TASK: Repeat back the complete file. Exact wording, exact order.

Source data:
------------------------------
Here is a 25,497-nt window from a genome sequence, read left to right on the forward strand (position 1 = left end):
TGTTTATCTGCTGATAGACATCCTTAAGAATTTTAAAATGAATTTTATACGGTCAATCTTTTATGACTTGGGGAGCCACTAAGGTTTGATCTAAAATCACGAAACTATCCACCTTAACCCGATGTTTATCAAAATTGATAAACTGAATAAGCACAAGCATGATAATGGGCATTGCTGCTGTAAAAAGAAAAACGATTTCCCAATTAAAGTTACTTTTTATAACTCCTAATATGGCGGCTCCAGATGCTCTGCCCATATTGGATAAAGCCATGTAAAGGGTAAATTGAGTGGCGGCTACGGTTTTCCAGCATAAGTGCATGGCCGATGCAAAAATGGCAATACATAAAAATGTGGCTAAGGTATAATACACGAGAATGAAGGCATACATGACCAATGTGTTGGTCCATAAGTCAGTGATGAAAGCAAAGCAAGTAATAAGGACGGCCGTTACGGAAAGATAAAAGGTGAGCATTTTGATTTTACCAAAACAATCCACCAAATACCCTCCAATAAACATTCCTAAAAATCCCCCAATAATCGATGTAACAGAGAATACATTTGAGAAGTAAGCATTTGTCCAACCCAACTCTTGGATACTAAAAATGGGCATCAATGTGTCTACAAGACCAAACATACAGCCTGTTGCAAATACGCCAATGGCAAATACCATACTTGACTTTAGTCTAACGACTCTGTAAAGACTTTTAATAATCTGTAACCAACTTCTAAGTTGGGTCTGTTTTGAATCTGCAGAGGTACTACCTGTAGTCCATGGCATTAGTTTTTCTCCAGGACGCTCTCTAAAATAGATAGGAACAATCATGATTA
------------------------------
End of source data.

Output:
Here is a 25,497-nt window from a genome sequence, read left to right on the forward strand (position 1 = left end):
TGTTTATCTGCTGATAGACATCCTTAAGAATTTTAAAATGAATTTTATACGGTCAATCTTTTATGACTTGGGGAGCCACTAAGGTTTGATCTAAAATCACGAAACTATCCACCTTAACCCGATGTTTATCAAAATTGATAAACTGAATAAGCACAAGCATGATAATGGGCATTGCTGCTGTAAAAAGAAAAACGATTTCCCAATTAAAGTTACTTTTTATAACTCCTAATATGGCGGCTCCAGATGCTCTGCCCATATTGGATAAAGCCATGTAAAGGGTAAATTGAGTGGCGGCTACGGTTTTCCAGCATAAGTGCATGGCCGATGCAAAAATGGCAATACATAAAAATGTGGCTAAGGTATAATACACGAGAATGAAGGCATACATGACCAATGTGTTGGTCCATAAGTCAGTGATGAAAGCAAAGCAAGTAATAAGGACGGCCGTTACGGAAAGATAAAAGGTGAGCATTTTGATTTTACCAAAACAATCCACCAAATACCCTCCAATAAACATTCCTAAAAATCCCCCAATAATCGATGTAACAGAGAATACATTTGAGAAGTAAGCATTTGTCCAACCCAACTCTTGGATACTAAAAATGGGCATCAATGTGTCTACAAGACCAAACATACAGCCTGTTGCAAATACGCCAATGGCAAATACCATACTTGACTTTAGTCTAACGACTCTGTAAAGACTTTTAATAATCTGTAACCAACTTCTAAGTTGGGTCTGTTTTGAATCTGCAGAGGTACTACCTGTAGTCCATGGCATTAGTTTTTCTCCAGGACGCTCTCTAAAATAGATAGGAACAATCATGATTA